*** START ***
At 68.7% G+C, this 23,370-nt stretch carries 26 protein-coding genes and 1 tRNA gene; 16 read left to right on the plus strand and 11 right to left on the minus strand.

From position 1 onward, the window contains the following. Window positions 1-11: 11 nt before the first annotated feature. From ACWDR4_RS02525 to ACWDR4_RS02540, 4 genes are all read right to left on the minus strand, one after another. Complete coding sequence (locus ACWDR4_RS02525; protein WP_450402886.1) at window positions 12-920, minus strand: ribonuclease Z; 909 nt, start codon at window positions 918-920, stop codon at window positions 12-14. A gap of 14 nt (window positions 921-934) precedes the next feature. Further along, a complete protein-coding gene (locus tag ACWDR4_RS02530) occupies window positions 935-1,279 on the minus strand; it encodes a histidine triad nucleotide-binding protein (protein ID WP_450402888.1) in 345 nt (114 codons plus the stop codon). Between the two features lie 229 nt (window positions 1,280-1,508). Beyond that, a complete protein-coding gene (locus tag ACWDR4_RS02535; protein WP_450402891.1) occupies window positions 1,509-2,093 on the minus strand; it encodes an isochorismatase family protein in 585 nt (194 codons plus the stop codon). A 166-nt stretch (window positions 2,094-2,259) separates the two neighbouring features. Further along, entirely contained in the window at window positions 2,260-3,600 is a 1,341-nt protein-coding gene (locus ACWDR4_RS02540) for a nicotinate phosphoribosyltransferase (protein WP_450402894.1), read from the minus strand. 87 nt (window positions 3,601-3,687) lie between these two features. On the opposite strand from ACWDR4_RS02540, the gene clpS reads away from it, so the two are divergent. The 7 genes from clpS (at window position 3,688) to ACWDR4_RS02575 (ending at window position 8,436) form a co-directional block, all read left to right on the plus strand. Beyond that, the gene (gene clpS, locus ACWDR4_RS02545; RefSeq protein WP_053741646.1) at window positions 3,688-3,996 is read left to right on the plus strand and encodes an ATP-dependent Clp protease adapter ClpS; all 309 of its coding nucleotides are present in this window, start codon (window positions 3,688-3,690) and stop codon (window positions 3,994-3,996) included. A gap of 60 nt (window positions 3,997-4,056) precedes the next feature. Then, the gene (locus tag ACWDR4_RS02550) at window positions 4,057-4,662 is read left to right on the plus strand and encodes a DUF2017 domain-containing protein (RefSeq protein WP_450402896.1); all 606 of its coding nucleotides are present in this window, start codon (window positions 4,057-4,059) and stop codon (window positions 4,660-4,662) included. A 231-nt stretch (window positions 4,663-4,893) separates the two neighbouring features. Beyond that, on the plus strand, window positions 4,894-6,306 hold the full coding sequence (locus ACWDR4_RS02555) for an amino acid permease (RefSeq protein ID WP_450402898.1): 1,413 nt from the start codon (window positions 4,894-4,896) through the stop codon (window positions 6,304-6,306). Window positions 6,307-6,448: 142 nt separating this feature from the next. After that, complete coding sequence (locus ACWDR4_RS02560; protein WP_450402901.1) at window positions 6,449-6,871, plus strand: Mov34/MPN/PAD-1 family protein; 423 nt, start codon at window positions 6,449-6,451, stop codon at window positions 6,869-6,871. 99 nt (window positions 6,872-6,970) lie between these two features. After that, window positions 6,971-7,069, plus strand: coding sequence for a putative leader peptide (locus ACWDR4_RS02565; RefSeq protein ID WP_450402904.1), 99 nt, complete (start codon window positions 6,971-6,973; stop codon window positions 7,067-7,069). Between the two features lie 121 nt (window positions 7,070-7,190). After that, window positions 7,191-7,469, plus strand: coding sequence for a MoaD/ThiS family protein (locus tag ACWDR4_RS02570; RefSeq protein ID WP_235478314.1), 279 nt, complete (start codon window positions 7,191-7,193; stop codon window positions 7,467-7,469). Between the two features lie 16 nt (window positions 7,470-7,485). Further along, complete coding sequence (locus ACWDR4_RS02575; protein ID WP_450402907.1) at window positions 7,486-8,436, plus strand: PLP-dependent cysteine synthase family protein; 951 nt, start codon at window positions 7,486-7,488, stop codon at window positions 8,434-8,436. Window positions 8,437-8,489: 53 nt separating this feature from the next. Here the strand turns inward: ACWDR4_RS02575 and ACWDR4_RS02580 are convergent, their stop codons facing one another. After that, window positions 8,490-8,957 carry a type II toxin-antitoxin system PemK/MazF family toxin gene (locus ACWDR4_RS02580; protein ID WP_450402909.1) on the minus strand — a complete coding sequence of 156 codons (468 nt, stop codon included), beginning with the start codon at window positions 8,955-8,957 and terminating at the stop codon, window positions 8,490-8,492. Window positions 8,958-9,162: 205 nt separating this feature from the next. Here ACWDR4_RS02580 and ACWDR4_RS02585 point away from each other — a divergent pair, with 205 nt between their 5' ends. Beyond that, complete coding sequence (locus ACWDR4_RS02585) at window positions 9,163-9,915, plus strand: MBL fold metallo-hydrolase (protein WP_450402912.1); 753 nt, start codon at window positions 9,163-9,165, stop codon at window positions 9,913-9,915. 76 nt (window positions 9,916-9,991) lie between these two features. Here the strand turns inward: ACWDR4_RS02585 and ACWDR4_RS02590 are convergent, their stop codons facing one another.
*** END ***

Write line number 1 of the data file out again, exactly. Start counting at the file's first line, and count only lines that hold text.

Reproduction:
At 68.7% G+C, this 23,370-nt stretch carries 26 protein-coding genes and 1 tRNA gene; 16 read left to right on the plus strand and 11 right to left on the minus strand.